American Beech Tree: Beech Bark Disease
Beech Bark Disease (BBD) is a fast-spreading illness afflicting countless populations of beech trees (Randall, 2007). BBD is readily observable in the Morgan Aboretum. BBD is the result of an insect-fungi complex that involves the Beech scale insect (Cryptococcus fagisuga), an invasive species introduced to eastern North America from Europe in the 19th century, as well as the Neonectria fungi (Neonectria faginata or N. galligena) (Houston and O’Brien, 1983). The scale pierces the bark in order to access the tree’s sap, enabling the fungi to infect the tree through these openings in the bark, leading to the creation of lesions and potential disruption of the tree’s nutrient and water transport process (Wieferich, 2011). Consequently, these effects of infection can lead to leaf and bark loss, and eventually, to the death of the tree. The scale reproduces rapidly in late summer and fall and is spread among Beech tree populations by wind mainly, but also by wildlife and human activities (Houston, 1994).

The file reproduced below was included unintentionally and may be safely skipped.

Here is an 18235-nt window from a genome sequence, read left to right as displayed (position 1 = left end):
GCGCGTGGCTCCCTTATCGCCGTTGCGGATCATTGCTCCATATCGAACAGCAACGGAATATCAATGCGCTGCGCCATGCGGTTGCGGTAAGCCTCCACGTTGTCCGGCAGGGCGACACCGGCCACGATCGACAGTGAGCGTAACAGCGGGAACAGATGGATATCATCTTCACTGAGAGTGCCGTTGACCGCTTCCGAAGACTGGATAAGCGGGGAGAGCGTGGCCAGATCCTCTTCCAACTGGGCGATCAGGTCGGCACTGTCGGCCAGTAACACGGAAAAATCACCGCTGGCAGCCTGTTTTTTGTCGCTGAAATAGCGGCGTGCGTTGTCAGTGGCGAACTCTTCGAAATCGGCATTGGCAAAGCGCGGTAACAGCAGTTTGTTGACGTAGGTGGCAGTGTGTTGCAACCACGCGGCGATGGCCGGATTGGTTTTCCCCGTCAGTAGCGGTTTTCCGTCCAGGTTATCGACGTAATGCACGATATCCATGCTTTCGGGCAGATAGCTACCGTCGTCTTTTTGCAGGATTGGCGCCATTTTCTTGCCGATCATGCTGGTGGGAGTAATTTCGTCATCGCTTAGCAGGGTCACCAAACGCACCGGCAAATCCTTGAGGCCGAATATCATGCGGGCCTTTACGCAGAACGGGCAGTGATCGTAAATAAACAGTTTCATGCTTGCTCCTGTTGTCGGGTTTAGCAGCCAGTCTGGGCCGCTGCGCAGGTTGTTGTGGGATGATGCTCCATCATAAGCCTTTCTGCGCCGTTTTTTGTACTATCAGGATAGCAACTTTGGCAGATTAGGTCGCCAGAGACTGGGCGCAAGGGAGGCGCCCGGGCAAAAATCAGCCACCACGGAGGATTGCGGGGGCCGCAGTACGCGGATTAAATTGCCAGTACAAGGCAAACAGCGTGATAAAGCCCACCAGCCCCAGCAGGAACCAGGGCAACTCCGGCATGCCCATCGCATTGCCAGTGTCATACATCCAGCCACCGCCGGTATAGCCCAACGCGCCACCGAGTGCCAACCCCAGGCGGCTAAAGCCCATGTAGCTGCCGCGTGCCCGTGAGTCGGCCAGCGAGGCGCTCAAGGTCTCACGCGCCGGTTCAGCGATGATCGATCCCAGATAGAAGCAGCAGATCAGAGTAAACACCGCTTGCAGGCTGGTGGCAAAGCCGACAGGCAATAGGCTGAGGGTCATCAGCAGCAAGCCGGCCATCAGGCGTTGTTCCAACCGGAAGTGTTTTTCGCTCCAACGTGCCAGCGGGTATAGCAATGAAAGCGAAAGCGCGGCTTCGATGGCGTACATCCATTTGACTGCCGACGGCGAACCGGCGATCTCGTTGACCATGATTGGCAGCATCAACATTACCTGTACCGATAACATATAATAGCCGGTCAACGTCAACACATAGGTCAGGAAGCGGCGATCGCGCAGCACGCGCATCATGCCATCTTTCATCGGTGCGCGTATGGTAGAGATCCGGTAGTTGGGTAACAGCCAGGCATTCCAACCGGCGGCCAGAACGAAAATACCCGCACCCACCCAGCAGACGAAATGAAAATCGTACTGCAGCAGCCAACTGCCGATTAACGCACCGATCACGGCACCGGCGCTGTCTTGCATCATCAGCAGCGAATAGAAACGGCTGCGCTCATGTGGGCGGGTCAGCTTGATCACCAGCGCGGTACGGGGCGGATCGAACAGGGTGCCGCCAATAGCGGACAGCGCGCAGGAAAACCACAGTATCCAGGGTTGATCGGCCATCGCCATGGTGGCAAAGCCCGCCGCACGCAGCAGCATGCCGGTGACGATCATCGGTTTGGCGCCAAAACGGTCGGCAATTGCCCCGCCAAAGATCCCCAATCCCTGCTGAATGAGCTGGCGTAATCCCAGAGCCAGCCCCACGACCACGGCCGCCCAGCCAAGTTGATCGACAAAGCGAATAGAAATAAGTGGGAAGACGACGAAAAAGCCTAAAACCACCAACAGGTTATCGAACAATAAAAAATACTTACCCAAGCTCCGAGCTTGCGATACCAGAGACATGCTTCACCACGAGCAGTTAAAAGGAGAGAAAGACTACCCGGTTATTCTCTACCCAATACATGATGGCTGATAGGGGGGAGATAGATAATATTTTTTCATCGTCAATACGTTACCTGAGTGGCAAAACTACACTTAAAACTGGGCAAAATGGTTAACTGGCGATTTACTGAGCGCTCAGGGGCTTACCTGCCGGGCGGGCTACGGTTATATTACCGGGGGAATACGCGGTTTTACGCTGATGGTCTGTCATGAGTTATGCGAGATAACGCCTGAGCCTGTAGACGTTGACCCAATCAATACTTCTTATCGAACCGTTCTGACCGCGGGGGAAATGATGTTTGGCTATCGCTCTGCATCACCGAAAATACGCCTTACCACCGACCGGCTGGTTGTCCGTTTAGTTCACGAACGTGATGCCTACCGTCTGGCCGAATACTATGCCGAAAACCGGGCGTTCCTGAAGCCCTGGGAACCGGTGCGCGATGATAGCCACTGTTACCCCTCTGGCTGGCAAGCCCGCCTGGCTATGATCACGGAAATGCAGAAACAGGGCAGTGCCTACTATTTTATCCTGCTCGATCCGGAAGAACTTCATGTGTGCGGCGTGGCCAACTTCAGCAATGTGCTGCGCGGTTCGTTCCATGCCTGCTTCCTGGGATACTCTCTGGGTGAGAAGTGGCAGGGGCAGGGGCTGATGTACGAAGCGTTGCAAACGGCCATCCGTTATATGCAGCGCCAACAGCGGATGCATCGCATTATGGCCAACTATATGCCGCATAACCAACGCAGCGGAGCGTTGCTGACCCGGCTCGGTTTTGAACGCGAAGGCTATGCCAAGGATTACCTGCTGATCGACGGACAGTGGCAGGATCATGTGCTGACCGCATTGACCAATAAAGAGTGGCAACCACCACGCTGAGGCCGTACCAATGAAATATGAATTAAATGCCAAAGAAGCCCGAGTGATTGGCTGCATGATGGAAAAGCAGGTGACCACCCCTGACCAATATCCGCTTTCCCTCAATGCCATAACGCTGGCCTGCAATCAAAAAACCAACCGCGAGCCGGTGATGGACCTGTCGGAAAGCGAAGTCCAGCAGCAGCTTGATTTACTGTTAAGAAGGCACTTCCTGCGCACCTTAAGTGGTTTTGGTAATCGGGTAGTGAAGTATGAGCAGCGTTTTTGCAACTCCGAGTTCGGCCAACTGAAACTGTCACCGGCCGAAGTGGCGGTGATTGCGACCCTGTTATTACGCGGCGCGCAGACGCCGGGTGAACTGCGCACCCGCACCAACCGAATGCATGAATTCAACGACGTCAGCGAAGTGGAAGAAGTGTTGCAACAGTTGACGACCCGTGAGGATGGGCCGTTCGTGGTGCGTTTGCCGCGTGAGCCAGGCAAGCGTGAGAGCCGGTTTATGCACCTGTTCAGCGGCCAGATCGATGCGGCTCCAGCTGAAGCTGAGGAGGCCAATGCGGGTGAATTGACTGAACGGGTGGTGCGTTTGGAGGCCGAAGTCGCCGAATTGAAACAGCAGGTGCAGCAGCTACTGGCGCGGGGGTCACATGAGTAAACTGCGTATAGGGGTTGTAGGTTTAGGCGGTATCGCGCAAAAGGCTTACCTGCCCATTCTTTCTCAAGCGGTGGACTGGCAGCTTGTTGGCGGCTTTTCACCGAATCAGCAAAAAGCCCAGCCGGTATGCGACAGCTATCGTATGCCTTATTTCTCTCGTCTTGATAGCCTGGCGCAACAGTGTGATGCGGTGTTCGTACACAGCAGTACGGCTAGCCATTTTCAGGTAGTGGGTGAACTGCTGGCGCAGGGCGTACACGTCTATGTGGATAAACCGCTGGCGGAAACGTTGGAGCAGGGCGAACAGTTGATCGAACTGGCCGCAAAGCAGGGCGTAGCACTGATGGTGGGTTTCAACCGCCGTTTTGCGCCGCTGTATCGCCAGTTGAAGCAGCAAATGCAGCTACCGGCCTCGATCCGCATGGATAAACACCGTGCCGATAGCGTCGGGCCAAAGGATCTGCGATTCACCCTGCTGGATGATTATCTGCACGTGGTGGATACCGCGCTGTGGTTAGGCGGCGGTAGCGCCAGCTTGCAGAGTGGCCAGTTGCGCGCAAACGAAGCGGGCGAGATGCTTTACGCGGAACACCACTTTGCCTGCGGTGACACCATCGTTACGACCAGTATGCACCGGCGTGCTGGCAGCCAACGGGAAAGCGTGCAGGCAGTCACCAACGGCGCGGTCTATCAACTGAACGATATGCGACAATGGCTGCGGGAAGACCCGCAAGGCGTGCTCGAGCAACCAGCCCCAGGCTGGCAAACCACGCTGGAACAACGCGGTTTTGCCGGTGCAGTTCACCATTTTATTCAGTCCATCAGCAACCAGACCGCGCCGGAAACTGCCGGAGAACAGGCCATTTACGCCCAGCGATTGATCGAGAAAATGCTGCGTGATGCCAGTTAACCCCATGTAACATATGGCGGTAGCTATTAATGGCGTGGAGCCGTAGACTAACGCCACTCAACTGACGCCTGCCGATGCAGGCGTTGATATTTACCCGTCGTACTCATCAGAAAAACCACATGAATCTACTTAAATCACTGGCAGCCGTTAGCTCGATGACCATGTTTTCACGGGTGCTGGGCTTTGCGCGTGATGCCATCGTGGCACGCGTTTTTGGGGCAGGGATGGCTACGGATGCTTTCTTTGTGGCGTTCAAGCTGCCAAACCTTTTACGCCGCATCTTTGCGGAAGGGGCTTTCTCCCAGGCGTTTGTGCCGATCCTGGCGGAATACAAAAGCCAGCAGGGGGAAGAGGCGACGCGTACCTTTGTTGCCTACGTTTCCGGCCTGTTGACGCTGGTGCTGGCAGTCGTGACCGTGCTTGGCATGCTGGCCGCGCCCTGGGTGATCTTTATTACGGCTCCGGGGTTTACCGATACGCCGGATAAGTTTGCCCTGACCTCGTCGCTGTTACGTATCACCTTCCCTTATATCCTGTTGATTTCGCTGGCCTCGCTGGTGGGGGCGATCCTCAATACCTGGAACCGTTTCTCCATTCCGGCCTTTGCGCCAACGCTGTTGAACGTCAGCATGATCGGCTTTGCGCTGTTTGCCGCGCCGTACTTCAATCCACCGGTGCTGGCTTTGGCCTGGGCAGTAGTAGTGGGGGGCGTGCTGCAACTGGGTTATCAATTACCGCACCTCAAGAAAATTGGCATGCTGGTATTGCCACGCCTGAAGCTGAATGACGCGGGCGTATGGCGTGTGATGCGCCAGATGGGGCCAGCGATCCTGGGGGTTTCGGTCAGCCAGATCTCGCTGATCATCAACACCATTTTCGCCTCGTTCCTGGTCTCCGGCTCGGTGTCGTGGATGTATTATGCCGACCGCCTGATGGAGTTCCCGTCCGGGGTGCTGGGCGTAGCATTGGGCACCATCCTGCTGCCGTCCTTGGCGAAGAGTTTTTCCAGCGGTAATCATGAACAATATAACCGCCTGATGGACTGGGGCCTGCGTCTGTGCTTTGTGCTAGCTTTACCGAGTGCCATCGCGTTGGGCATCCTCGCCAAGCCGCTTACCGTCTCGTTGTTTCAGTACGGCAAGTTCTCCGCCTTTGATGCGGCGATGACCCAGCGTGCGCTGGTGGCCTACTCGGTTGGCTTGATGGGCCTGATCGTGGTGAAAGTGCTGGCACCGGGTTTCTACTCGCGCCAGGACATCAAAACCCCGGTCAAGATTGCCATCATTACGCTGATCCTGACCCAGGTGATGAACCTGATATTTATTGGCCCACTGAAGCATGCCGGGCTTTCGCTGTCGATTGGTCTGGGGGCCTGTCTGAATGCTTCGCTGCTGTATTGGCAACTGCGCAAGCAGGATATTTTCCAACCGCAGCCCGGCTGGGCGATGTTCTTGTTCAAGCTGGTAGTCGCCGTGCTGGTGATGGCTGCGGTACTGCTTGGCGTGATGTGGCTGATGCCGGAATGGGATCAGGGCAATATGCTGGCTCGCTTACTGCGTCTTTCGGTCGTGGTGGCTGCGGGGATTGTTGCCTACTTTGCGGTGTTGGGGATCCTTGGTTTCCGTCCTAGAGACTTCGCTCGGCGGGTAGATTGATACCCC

American Beech Tree: Uses & Importance
The American beech tree serves both ecological and economic significance. The flowering structures of this tree eventually develop into beechnuts, or beechmasts, which are a source of food for birds and various mammals, such as mice, squirrels, black bear, deer, etc (Coladonato, 1991). The wood of the beech tree is also exploited through the forestry industry, due to its sturdiness and resistance to decay (Gilman and Watson, 1993). Increasing mortality of the American beech tree due to Beech Bark Disease is an ecological concern since numerous species depend on these trees for food and shelter. A loss of American beeches would thus lead to a decline in wildlife habitat and food supply for a variety of species (“Wildlife”, 2013).